The HBO host said he sympathized with the writers but needed to return for the good of other people who work on “Real Time With Bill Maher.”
Bill Maher said his weekly HBO show would return to the air despite entertainment writers, including members of his own staff, still being on strike.
“Real Time With Bill Maher” is the latest talk show to announce a return in recent days, even as the writers’ union has vowed to picket any “struck shows.”
Drew Barrymore announced this week that she would begin taping new episodes of her talk show. “The Jennifer Hudson Show” and “The Talk” will also return. Other talk shows, including “The View” and “Live With Kelly and Mark,” have been taping throughout the strike.
Mr. Maher said on his social media feeds on Wednesday night that it was “time to bring people back to work.”
“The writers have important issues that I sympathize with, and hope they are addressed to their satisfaction, but they are not the only people with issues, problems, and concerns,” he wrote. “Despite some assistance from me, much of the staff is struggling mightily.”
He also said he had been hopeful there would be some sort of resolution to the labor dispute by Labor Day, but “that day has come and gone, and there still seems to be nothing happening.”
The writers have been on strike for 136 days, one of the longest screenwriter strikes ever (the longest was 153 days in 1988). Tens of thousands of actors have been on strike for two months as well, the first time writers and actors have walked out at the same time since 1960. The result has been a near-complete shutdown of Hollywood scripted production.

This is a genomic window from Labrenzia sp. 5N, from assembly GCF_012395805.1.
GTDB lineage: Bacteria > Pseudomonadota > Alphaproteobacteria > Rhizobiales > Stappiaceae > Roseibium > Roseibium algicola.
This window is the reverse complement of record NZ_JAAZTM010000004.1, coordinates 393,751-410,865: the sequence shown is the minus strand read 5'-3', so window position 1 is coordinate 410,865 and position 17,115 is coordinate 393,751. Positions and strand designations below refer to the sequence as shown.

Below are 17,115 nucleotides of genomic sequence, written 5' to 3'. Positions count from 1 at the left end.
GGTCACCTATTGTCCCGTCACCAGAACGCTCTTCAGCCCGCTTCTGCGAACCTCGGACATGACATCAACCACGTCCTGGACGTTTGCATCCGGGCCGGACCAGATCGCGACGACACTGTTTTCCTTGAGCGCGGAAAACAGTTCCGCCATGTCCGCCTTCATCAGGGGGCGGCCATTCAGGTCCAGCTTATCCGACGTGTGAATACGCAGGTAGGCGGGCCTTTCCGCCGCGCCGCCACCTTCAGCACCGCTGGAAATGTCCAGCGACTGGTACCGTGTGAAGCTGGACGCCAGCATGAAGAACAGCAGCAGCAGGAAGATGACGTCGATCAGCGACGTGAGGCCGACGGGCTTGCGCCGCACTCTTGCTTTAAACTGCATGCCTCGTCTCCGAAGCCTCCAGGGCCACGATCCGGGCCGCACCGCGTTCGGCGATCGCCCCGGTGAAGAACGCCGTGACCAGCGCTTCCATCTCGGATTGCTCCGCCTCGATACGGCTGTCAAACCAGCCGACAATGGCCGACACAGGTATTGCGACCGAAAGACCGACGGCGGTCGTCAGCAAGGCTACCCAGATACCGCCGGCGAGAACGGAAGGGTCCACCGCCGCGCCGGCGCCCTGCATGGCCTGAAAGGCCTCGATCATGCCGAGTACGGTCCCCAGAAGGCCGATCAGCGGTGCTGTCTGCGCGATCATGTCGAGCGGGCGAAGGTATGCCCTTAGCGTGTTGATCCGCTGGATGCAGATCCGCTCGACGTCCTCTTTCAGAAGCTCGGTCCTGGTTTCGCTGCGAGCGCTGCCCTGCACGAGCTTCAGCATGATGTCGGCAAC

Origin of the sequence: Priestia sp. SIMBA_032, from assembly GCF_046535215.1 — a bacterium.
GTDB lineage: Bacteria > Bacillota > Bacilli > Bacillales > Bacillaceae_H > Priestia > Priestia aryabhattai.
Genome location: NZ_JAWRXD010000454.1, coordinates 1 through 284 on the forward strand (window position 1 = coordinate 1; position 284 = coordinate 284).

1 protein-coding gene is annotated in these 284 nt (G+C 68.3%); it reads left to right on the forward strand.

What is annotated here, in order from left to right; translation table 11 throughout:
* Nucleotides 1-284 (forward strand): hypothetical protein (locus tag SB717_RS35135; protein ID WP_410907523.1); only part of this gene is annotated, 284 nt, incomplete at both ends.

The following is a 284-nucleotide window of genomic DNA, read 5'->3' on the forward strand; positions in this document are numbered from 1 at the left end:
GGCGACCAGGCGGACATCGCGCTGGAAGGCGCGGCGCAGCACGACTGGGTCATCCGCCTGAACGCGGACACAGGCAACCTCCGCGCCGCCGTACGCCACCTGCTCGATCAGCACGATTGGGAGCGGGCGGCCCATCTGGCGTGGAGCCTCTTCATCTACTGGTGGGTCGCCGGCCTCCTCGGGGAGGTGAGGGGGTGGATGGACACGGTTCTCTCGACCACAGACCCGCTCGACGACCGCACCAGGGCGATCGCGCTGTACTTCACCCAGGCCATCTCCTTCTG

There was hope throughout the entertainment industry that a resolution could be in the offing when the major Hollywood studios and leaders of the Writers Guild of America, the writers’ union, resumed negotiations last month after a lengthy stalemate. But over the past three weeks, bargaining has again stalled out, frustrating some big-name Hollywood showrunners in the process.
More than 11,000 writers walked out in early May, arguing that their compensation levels and working conditions have deteriorated in the streaming era. The strike caused many talk shows to go dark, including “The Tonight Show,” “The Late Show With Stephen Colbert” and “Saturday Night Live.”
After Ms. Barrymore announced that she was returning to her show, the backlash from writers — as well as others on social media — was swift. The Writers Guild promptly picketed outside the show’s studio. The National Book Foundation dropped Ms. Barrymore as host of the upcoming National Book Awards.
In a statement on Wednesday night, the Writers Guild called Mr. Maher’s decision “disappointing,” and said that members would begin picketing the HBO show.
“As a W.G.A. member, Bill Maher is obligated to follow the strike rules and not perform any writing services,” the guild said. “It is difficult to imagine how ‘Real Time’ can go forward without a violation of W.G.A. strike rules taking place.”
Other talk show hosts have showed no indications of returning to work. Five late-night hosts — Stephen Colbert, Jimmy Kimmel, Jimmy Fallon, Seth Meyers and Mr. Maher’s HBO colleague John Oliver — have instead started a group podcast, “Strike Force Five.” Proceeds are going to their out-of-work staff.
During the 2007 writers’ strike, which lasted 100 days, late-night shows returned after two months, even with writers still on picket lines. The “Tonight Show” host Jay Leno was reprimanded by the Writers Guild for performing a monologue that he wrote himself.
Mr. Maher said on Wednesday that he would not perform a monologue or other “written pieces,” and would instead focus on the panel discussions that are a signature of the show.
“I love my writers, I am one of them, but I’m not prepared to lose an entire year and see so many below-the-line people suffer so much,” he said.
Source: Television - nytimes.com